From my understanding, the two following commands roughly accomplish the same thing:

Command 1:

find -name "filename.xml" -exec grep someString {} \;

Command 2:

grep -r --include=filename.xml someString .

Still, when timing them after warming up in the same context, the first one was about 3 times faster than the second one (something like 4 seconds vs 12 seconds).

The number of file matching the filename pattern in the folder tree that I tested was very small, and each of these files were very small. This makes me think that most of the time was spent in finding the files matching the filename pattern, and not in the grepping of those matching files.

So why is there such a big difference in performance of those two command lines?

  • What exactly do you mean by warming up? Also, a little more information about the files and their directories might be necessary. I tried this with on thousand 1 MB binary files in 1000 directories, each containing 10 files, and the find command was much slower. – Dennis Jan 18 '13 at 3:06
  • By warming up, I meant that I ran the command multiple times until stabilization of performance. Regarding the files and directories I used, it's a java code base, with xx,xxx files and just 10 to 20 small (< 100kb) xml files, which are the target of my grep command. – killy971 Jan 18 '13 at 3:19
  • So caching shouldn't be an issue. As I said, more information might be needed. Intuitively the find command should be slower, since it has to create a new process for every matching file. The test I performed confirms this. – Dennis Jan 18 '13 at 3:21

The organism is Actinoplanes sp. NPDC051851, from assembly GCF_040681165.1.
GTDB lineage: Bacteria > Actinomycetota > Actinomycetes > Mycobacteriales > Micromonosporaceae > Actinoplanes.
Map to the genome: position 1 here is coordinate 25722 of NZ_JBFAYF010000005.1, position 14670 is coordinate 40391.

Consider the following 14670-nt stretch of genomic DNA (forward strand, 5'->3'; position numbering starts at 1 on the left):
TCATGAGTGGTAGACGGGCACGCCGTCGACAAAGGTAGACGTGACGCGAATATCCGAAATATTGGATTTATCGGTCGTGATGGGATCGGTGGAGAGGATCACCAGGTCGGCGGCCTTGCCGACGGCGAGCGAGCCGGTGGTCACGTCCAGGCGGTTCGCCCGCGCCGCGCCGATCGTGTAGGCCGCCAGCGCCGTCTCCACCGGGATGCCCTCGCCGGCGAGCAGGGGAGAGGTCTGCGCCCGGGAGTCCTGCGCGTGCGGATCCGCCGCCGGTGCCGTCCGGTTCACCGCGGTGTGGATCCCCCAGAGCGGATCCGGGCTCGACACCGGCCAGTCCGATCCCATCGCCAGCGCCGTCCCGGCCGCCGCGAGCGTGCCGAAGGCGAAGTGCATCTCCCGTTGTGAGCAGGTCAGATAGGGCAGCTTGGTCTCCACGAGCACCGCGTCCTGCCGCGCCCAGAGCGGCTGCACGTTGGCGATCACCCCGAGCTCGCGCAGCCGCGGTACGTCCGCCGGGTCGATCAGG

• Interesting. Try strace -ff and see which one actually does more work at system level. – ckhan Jan 18 '13 at 6:22
  • 3
    Note that if you end the find command with + instead of \;, it will spawn a minimal amount of grep processes (similar to how xargs works, which should make it even faster. See the -exec command {} + section of the man page. I would guess that the faster execution is some sort of caching anomaly, since in the current state with -exec \; the find version should be considerably slower, at least with many matches (and worse the more matches there are). – Daniel Andersson Jan 18 '13 at 8:08

It is actually the opposite way around; the grep command tends to be more efficient in general.

I'll work on a Portage tree snapshot from Gentoo, which are publically available if you want to try.

 $ time find /usr/portage/sys-apps/ -name '*.ebuild' -exec grep DEPEND {} \; > /dev/null

real    0m1.184s
user    0m0.033s
sys     0m0.130s

 $ time grep -r --include '*.ebuild' DEPEND /usr/portage/sys-apps/ > /dev/null

real    0m0.017s